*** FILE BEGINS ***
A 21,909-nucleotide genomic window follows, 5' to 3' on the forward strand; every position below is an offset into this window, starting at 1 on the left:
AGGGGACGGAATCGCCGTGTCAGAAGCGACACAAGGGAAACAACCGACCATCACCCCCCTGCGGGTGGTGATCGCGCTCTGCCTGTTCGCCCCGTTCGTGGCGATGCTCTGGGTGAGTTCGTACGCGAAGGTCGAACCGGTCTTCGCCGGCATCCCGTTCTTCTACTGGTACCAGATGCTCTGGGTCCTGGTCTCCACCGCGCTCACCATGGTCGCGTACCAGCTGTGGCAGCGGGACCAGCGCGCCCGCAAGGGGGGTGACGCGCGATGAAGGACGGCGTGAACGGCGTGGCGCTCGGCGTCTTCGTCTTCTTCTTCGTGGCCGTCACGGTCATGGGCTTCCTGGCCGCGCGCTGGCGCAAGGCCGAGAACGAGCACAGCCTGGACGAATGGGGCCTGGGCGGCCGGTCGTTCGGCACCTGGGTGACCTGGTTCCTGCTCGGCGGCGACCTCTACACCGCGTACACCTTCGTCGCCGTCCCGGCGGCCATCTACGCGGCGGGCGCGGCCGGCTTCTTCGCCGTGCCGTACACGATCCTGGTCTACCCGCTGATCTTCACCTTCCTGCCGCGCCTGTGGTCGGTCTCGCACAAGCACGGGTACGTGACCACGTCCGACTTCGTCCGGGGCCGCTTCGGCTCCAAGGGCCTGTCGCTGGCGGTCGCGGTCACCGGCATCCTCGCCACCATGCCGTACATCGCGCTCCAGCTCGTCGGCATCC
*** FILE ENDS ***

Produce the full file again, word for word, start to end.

A 21,909-nucleotide genomic window follows, 5' to 3' on the forward strand; every position below is an offset into this window, starting at 1 on the left:
AGGGGACGGAATCGCCGTGTCAGAAGCGACACAAGGGAAACAACCGACCATCACCCCCCTGCGGGTGGTGATCGCGCTCTGCCTGTTCGCCCCGTTCGTGGCGATGCTCTGGGTGAGTTCGTACGCGAAGGTCGAACCGGTCTTCGCCGGCATCCCGTTCTTCTACTGGTACCAGATGCTCTGGGTCCTGGTCTCCACCGCGCTCACCATGGTCGCGTACCAGCTGTGGCAGCGGGACCAGCGCGCCCGCAAGGGGGGTGACGCGCGATGAAGGACGGCGTGAACGGCGTGGCGCTCGGCGTCTTCGTCTTCTTCTTCGTGGCCGTCACGGTCATGGGCTTCCTGGCCGCGCGCTGGCGCAAGGCCGAGAACGAGCACAGCCTGGACGAATGGGGCCTGGGCGGCCGGTCGTTCGGCACCTGGGTGACCTGGTTCCTGCTCGGCGGCGACCTCTACACCGCGTACACCTTCGTCGCCGTCCCGGCGGCCATCTACGCGGCGGGCGCGGCCGGCTTCTTCGCCGTGCCGTACACGATCCTGGTCTACCCGCTGATCTTCACCTTCCTGCCGCGCCTGTGGTCGGTCTCGCACAAGCACGGGTACGTGACCACGTCCGACTTCGTCCGGGGCCGCTTCGGCTCCAAGGGCCTGTCGCTGGCGGTCGCGGTCACCGGCATCCTCGCCACCATGCCGTACATCGCGCTCCAGCTCGTCGGCATCC